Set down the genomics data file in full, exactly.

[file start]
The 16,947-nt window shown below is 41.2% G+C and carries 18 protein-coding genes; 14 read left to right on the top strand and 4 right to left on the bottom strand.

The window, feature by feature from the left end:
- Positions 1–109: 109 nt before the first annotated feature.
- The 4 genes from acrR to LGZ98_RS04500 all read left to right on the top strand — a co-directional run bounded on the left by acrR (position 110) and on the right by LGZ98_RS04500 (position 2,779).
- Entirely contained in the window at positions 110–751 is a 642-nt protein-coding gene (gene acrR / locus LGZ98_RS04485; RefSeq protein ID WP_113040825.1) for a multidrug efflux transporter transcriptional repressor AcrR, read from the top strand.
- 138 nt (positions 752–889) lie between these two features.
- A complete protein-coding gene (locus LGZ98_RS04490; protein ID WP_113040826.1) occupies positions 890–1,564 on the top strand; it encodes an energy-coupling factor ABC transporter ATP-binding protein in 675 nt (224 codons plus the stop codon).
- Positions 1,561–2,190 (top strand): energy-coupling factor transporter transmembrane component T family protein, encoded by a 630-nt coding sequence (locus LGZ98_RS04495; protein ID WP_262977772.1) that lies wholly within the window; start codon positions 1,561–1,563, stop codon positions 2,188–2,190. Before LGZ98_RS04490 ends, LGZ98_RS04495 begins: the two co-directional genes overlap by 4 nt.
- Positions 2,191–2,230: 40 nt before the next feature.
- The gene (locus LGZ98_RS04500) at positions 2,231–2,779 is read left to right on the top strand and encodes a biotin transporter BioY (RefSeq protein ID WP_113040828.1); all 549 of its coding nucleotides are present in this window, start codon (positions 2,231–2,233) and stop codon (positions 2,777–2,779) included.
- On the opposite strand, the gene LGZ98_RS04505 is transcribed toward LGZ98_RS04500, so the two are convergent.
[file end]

The 16,947-nt window shown below is 41.2% G+C and carries 18 protein-coding genes; 14 read left to right on the top strand and 4 right to left on the bottom strand.

The window, feature by feature from the left end:
- Positions 1–109: 109 nt before the first annotated feature.
- The 4 genes from acrR to LGZ98_RS04500 all read left to right on the top strand — a co-directional run bounded on the left by acrR (position 110) and on the right by LGZ98_RS04500 (position 2,779).
- Entirely contained in the window at positions 110–751 is a 642-nt protein-coding gene (gene acrR / locus LGZ98_RS04485; RefSeq protein ID WP_113040825.1) for a multidrug efflux transporter transcriptional repressor AcrR, read from the top strand.
- 138 nt (positions 752–889) lie between these two features.
- A complete protein-coding gene (locus LGZ98_RS04490; protein ID WP_113040826.1) occupies positions 890–1,564 on the top strand; it encodes an energy-coupling factor ABC transporter ATP-binding protein in 675 nt (224 codons plus the stop codon).
- Positions 1,561–2,190 (top strand): energy-coupling factor transporter transmembrane component T family protein, encoded by a 630-nt coding sequence (locus LGZ98_RS04495; protein ID WP_262977772.1) that lies wholly within the window; start codon positions 1,561–1,563, stop codon positions 2,188–2,190. Before LGZ98_RS04490 ends, LGZ98_RS04495 begins: the two co-directional genes overlap by 4 nt.
- Positions 2,191–2,230: 40 nt before the next feature.
- The gene (locus LGZ98_RS04500) at positions 2,231–2,779 is read left to right on the top strand and encodes a biotin transporter BioY (RefSeq protein ID WP_113040828.1); all 549 of its coding nucleotides are present in this window, start codon (positions 2,231–2,233) and stop codon (positions 2,777–2,779) included.
- On the opposite strand, the gene LGZ98_RS04505 is transcribed toward LGZ98_RS04500, so the two are convergent.